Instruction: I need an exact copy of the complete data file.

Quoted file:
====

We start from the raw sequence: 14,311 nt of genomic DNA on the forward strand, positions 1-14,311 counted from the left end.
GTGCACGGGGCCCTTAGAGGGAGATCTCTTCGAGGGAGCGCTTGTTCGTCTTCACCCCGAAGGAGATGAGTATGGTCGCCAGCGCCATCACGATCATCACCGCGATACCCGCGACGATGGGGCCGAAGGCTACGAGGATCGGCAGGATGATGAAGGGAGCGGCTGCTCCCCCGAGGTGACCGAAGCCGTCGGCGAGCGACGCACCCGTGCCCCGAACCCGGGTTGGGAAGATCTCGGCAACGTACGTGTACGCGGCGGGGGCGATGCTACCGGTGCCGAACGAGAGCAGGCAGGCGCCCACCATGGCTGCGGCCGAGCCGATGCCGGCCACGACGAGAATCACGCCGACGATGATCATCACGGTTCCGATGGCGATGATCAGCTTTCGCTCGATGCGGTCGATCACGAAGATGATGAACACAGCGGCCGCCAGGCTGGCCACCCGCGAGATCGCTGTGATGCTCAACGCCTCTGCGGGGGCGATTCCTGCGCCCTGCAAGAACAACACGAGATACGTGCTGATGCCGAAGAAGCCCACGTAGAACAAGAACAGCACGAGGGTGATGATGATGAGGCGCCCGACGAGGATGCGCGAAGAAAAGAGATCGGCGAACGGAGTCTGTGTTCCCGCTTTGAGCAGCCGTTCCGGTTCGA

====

We start from the raw sequence: 14,311 nt of genomic DNA on the forward strand, positions 1-14,311 counted from the left end.
GTGCACGGGGCCCTTAGAGGGAGATCTCTTCGAGGGAGCGCTTGTTCGTCTTCACCCCGAAGGAGATGAGTATGGTCGCCAGCGCCATCACGATCATCACCGCGATACCCGCGACGATGGGGCCGAAGGCTACGAGGATCGGCAGGATGATGAAGGGAGCGGCTGCTCCCCCGAGGTGACCGAAGCCGTCGGCGAGCGACGCACCCGTGCCCCGAACCCGGGTTGGGAAGATCTCGGCAACGTACGTGTACGCGGCGGGGGCGATGCTACCGGTGCCGAACGAGAGCAGGCAGGCGCCCACCATGGCTGCGGCCGAGCCGATGCCGGCCACGACGAGAATCACGCCGACGATGATCATCACGGTTCCGATGGCGATGATCAGCTTTCGCTCGATGCGGTCGATCACGAAGATGATGAACACAGCGGCCGCCAGGCTGGCCACCCGCGAGATCGCTGTGATGCTCAACGCCTCTGCGGGGGCGATTCCTGCGCCCTGCAAGAACAACACGAGATACGTGCTGATGCCGAAGAAGCCCACGTAGAACAAGAACAGCACGAGGGTGATGATGATGAGGCGCCCGACGAGGATGCGCGAAGAAAAGAGATCGGCGAACGGAGTCTGTGTTCCCGCTTTGAGCAGCCGTTCCGGTTCGA